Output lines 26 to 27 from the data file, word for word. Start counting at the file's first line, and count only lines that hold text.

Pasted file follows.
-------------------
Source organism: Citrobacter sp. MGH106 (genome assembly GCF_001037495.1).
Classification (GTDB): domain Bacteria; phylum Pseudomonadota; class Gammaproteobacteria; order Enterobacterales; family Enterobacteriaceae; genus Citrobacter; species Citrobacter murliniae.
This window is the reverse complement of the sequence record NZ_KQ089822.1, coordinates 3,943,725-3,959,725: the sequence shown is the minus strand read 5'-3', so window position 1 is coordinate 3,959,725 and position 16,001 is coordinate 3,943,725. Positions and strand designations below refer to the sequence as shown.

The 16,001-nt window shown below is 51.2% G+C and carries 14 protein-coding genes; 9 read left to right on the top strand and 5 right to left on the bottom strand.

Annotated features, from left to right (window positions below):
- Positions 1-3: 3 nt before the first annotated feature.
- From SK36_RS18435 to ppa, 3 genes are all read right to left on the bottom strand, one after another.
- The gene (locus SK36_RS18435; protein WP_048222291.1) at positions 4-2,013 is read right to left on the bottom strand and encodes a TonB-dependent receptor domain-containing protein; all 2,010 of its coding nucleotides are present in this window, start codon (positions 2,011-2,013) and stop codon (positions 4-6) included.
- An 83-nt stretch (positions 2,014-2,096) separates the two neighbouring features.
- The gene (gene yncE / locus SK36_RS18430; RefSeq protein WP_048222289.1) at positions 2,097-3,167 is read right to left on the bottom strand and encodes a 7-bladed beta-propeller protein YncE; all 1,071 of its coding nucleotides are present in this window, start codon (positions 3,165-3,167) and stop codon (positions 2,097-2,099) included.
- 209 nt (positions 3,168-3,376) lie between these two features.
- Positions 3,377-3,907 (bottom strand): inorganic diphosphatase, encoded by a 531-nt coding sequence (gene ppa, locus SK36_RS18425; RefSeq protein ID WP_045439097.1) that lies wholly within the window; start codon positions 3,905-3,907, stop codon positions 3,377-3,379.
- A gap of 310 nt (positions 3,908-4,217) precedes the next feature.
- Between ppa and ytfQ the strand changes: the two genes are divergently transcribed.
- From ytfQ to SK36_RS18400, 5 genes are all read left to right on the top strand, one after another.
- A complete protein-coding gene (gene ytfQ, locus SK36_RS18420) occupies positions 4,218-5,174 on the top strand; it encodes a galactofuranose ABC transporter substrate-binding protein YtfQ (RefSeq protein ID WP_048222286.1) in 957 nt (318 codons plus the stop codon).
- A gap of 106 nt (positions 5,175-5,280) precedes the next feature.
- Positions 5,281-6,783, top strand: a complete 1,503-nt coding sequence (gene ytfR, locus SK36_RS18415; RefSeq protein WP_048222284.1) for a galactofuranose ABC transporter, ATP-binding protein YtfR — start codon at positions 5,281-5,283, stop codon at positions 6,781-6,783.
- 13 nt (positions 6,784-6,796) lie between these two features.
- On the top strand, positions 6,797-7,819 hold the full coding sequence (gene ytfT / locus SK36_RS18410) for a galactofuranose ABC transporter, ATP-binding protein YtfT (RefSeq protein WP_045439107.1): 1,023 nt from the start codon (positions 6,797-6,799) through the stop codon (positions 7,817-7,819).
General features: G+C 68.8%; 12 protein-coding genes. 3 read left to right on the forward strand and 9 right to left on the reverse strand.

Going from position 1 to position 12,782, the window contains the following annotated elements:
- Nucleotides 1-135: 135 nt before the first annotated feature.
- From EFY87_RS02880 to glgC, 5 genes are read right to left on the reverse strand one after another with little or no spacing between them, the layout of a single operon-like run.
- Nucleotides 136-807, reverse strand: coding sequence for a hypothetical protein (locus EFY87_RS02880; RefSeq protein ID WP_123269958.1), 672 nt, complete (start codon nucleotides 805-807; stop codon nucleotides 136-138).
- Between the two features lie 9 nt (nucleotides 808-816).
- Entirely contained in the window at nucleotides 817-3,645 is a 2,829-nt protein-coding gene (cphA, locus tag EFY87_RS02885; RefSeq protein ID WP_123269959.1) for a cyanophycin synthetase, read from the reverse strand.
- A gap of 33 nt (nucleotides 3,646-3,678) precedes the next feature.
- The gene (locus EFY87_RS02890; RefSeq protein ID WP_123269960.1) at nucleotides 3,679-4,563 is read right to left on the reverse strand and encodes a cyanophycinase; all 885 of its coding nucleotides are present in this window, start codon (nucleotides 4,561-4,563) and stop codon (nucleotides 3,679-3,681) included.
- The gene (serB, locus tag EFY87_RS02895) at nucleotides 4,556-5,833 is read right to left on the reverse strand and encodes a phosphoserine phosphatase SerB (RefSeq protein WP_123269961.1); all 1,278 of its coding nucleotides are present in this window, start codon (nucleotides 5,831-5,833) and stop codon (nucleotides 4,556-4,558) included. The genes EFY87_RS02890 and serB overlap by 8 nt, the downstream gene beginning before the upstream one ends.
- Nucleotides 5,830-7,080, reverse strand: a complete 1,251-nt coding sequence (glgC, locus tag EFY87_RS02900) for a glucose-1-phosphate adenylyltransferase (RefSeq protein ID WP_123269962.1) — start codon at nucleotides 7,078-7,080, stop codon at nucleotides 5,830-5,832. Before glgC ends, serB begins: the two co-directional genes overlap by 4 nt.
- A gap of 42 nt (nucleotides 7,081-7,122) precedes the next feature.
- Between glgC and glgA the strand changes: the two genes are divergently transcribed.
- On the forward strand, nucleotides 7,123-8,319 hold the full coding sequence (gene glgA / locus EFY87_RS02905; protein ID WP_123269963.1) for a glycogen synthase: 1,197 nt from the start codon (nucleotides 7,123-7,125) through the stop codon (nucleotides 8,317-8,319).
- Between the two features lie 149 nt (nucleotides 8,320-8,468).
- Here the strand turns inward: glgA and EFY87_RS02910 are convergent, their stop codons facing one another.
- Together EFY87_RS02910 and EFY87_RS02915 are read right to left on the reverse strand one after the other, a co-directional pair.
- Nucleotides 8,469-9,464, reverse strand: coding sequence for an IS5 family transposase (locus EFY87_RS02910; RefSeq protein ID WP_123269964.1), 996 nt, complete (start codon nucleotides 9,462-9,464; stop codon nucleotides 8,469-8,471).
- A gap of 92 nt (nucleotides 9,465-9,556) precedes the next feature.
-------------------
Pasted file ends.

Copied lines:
- Between the two features lie 9 nt (nucleotides 808-816).
- Entirely contained in the window at nucleotides 817-3,645 is a 2,829-nt protein-coding gene (cphA, locus tag EFY87_RS02885; RefSeq protein ID WP_123269959.1) for a cyanophycin synthetase, read from the reverse strand.